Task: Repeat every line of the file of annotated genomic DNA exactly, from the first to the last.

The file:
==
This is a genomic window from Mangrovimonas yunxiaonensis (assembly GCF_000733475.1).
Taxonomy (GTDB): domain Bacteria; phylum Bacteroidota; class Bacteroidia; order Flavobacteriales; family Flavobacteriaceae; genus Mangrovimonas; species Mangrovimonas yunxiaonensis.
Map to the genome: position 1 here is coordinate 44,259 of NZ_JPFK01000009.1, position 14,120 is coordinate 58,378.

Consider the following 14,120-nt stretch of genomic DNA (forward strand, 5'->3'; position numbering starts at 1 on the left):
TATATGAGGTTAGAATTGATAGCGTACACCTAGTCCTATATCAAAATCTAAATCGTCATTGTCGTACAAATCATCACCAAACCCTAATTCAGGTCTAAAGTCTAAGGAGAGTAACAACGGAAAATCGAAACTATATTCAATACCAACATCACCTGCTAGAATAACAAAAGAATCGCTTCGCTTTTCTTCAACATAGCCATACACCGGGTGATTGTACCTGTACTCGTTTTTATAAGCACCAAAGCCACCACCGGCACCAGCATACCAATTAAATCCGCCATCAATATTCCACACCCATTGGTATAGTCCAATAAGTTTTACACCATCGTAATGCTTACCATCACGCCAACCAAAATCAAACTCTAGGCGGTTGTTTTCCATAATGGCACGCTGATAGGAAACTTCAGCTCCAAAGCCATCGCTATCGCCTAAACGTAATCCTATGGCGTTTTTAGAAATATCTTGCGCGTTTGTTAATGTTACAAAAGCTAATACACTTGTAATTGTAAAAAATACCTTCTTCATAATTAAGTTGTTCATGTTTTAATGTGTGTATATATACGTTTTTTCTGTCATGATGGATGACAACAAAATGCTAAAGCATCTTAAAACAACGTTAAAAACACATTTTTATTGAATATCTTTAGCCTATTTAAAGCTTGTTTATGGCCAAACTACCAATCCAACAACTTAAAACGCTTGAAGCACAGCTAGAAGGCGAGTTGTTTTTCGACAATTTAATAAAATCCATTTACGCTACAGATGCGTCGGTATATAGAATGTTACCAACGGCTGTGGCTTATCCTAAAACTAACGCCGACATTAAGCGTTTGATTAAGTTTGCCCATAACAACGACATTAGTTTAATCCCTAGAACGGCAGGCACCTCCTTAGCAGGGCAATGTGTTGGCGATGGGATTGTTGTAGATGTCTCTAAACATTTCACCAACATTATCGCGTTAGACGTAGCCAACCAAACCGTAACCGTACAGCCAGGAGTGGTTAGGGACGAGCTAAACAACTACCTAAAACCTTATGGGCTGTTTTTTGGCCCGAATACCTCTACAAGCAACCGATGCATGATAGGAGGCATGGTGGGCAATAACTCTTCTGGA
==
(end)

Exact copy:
This is a genomic window from Mangrovimonas yunxiaonensis (assembly GCF_000733475.1).
Taxonomy (GTDB): domain Bacteria; phylum Bacteroidota; class Bacteroidia; order Flavobacteriales; family Flavobacteriaceae; genus Mangrovimonas; species Mangrovimonas yunxiaonensis.
Map to the genome: position 1 here is coordinate 44,259 of NZ_JPFK01000009.1, position 14,120 is coordinate 58,378.

Consider the following 14,120-nt stretch of genomic DNA (forward strand, 5'->3'; position numbering starts at 1 on the left):
TATATGAGGTTAGAATTGATAGCGTACACCTAGTCCTATATCAAAATCTAAATCGTCATTGTCGTACAAATCATCACCAAACCCTAATTCAGGTCTAAAGTCTAAGGAGAGTAACAACGGAAAATCGAAACTATATTCAATACCAACATCACCTGCTAGAATAACAAAAGAATCGCTTCGCTTTTCTTCAACATAGCCATACACCGGGTGATTGTACCTGTACTCGTTTTTATAAGCACCAAAGCCACCACCGGCACCAGCATACCAATTAAATCCGCCATCAATATTCCACACCCATTGGTATAGTCCAATAAGTTTTACACCATCGTAATGCTTACCATCACGCCAACCAAAATCAAACTCTAGGCGGTTGTTTTCCATAATGGCACGCTGATAGGAAACTTCAGCTCCAAAGCCATCGCTATCGCCTAAACGTAATCCTATGGCGTTTTTAGAAATATCTTGCGCGTTTGTTAATGTTACAAAAGCTAATACACTTGTAATTGTAAAAAATACCTTCTTCATAATTAAGTTGTTCATGTTTTAATGTGTGTATATATACGTTTTTTCTGTCATGATGGATGACAACAAAATGCTAAAGCATCTTAAAACAACGTTAAAAACACATTTTTATTGAATATCTTTAGCCTATTTAAAGCTTGTTTATGGCCAAACTACCAATCCAACAACTTAAAACGCTTGAAGCACAGCTAGAAGGCGAGTTGTTTTTCGACAATTTAATAAAATCCATTTACGCTACAGATGCGTCGGTATATAGAATGTTACCAACGGCTGTGGCTTATCCTAAAACTAACGCCGACATTAAGCGTTTGATTAAGTTTGCCCATAACAACGACATTAGTTTAATCCCTAGAACGGCAGGCACCTCCTTAGCAGGGCAATGTGTTGGCGATGGGATTGTTGTAGATGTCTCTAAACATTTCACCAACATTATCGCGTTAGACGTAGCCAACCAAACCGTAACCGTACAGCCAGGAGTGGTTAGGGACGAGCTAAACAACTACCTAAAACCTTATGGGCTGTTTTTTGGCCCGAATACCTCTACAAGCAACCGATGCATGATAGGAGGCATGGTGGGCAATAACTCTTCTGGA